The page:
bike: 8.5 miles
lake nokomis and back
A great day for a bike ride. I haven’t rode my bike since August 3rd (wow), and it took a few minutes for my brain to get used to it again. Much harder to see at the beginning. No panic. Pretty soon, it was a little easier. I’m hoping to bike more during September and October before it gets too cold and I have to bring the bike inside to the basement. I never know if this will be the last season I can see well enough to bike.
swim: 2 miles / 10 loops
Windier and choppier today. Still a wonderful swim. Sunny, sparkling water, some sailboats, blue sky, fuzzy green trees. The first loop was harder than the rest. Difficult to get into a rhythm. Once I did, I was able to stop thinking about sighting or stroking and let my mind wander.
An idea occurred to me: when I think about how much I love swimming in the lake, it’s rarely (if ever) about being fully and completely immersed, deep under the water. It’s about being just below the surface, or at the surface but under the water, with an occasional raising of my eyes to see the air or a boat or the world beyond the water. I was thinking about this partly because I’ve become increasingly interested in surfaces and depths (sinking and floating), but mostly because I’m editing a poem I wrote a few years ago titled, “submerged.” Here’s my latest version of it:
Every 5 strokes a breath
twist left lift up mouth opens
twist right lift up air enters
quick intake above then
5 full beats below this
exhale a chance to dream
a little longer a
way to forget one thing
remember something else
a thought: could above be
the dream below what’s real?
Are hard surfaces the
Illusion fluid edges
the truth? Is belief in
a separate self false? Yes.
My body is not mine
but ours together — fish
water swimmers — all lake
all longing to stay submerged
5 strokes at a time I
am not I but we joined
freed from gravity’s pull
hungry lungs’ demands. Home.
After I finished my swim and was sitting on the sand, I recorded a voice memo with some thoughts:
According to the dictionary, submerged means under water–not necessarily deep under water or at the bottom, just fully under water. I want to think more about this word and if it is the right title for my poem. Do I want to be submerged, or something else?
Today is the first day of September. Time for a new theme. Approximate. I wrote about it on August 20:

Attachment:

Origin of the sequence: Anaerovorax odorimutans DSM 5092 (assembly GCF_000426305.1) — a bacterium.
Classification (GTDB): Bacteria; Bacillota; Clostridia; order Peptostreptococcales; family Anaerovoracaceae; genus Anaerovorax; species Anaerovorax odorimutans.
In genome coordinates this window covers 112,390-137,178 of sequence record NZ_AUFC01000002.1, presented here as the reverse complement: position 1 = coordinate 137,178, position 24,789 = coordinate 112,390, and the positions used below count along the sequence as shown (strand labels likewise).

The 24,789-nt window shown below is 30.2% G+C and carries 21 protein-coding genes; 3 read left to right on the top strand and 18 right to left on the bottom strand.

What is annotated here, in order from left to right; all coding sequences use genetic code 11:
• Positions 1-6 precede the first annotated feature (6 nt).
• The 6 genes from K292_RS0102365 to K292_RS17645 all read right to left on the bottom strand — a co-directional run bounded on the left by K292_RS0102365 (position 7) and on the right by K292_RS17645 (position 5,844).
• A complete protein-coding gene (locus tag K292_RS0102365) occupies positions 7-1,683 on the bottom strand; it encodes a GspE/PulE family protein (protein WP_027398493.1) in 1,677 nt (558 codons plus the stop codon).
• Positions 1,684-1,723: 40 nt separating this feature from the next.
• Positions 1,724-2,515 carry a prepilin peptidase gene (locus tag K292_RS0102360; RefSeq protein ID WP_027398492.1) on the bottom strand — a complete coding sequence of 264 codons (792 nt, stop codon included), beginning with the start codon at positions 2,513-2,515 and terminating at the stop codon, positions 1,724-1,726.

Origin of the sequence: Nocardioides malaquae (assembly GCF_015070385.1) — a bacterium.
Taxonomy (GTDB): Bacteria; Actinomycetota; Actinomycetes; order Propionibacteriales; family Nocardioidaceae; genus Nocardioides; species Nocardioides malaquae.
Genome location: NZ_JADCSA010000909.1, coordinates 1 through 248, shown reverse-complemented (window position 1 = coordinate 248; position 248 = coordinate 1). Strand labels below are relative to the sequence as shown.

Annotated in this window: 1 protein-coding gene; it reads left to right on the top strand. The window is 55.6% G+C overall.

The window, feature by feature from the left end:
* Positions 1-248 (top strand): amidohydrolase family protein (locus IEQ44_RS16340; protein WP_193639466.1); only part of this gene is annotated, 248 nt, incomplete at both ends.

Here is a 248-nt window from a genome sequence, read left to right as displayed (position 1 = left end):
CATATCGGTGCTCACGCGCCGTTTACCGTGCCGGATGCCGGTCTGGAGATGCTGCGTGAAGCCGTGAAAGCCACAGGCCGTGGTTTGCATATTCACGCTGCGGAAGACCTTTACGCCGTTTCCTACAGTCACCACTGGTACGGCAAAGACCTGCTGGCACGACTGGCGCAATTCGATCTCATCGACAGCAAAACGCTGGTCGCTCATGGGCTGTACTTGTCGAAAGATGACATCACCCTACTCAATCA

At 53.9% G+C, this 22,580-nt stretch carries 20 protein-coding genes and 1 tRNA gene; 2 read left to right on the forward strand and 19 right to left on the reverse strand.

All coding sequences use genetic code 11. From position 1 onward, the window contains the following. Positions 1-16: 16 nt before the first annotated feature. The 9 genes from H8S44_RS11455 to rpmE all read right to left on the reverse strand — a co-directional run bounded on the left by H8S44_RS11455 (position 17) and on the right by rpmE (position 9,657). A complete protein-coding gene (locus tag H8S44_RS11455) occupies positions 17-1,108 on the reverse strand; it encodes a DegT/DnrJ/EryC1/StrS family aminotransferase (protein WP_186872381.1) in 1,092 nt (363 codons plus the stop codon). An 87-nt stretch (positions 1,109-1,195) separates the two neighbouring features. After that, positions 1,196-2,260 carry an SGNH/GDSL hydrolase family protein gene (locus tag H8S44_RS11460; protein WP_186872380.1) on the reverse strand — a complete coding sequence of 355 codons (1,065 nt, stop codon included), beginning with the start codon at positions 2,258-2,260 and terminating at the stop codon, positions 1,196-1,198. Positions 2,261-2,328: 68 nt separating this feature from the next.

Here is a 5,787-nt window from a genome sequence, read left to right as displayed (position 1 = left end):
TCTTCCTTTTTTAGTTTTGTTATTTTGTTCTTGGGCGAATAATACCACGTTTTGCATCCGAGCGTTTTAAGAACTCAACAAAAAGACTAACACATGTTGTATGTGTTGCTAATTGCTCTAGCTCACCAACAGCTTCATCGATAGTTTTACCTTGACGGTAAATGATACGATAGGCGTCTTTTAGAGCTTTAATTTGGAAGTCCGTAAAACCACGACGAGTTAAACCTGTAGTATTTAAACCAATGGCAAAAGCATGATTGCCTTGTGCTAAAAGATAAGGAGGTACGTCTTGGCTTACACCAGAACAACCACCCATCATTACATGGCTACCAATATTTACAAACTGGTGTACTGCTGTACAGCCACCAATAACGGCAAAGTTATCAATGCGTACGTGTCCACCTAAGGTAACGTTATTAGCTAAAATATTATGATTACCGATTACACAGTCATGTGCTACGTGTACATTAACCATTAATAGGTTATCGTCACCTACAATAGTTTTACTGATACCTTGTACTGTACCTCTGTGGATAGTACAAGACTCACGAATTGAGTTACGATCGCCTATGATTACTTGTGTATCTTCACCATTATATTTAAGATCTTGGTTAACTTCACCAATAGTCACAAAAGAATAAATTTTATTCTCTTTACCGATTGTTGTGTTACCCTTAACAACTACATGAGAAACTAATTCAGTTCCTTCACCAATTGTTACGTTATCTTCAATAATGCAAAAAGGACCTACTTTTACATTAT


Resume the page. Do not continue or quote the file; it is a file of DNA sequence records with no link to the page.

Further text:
not quite knowing or roughly/approximately knowing. Not exactly but mostly, almost but never completely. Part of the picture, but never the whole thing. I’ve been writing a lot about bewilderment and unknowingness. This not quite knowing is not bewilderment but something else. Not wild, not lost, but not found either.
Here’s today poem on the theme:
Approximate Poem/ Paul Hall (1977)
The things that I habitually say
are obvious. Why repeat them? Besides,
they are never what I meant to say.
The things that I want to say are like the book
next to the book that you took from the library
shelf. Now you’re disappointed, aren’t you. Now you’re
dozing with that book sunk into your chest
like a gravemarker, and from now on, that book
keeps your place in death, wherever it is.
But that has nothing to do with what I
want say in this poem. And even if
you had picked the right book, what I would like to say
would be beneath your thumb as you turn the page,
(In the margin, actually, and would
that make me a marginal type? marginally
human?) What I want to say is always
peripheral. What I really have to say
limps. What I want to say causes people
to dial our number by mistake. Your
abruptness with them gags me. The man
across the street is idly swinging
a golf club. What I would really like to say
is disintegrating from wind divots.
What I’d like to say loses traction
along my larynx and comes out “uh.”
However, clearing my throat accordions
what I intend to say into an
unintelligible grunt. An important
oration that I had in mind was
sky written in sparrow farts. I suppose
you missed it. I have a sore throat. It is
the pass over of intended statements.
My dentist says that I eat too much sugar.
I say that my cavities are the
terrorist bombings of a frustrated
authority. Consequently, important
clues to what I have always wanted to say
are buried under my fillings. Much of
what I’d still like to say gets in the way
of breathing. I had to quit smoking. What I
meant to say was escaping under
a smoke screen. What I would like to say is
every word that you have ever regretted
saying. So the next time you think you’re about
to make a fool of yourself, don’t stop.
Say it. You can always defend yourself
by saying that you didn’t mean to say
that. You can even blame it on me.
And I will know what I had in mind
and everybody will be satisfied.
That is to say. . .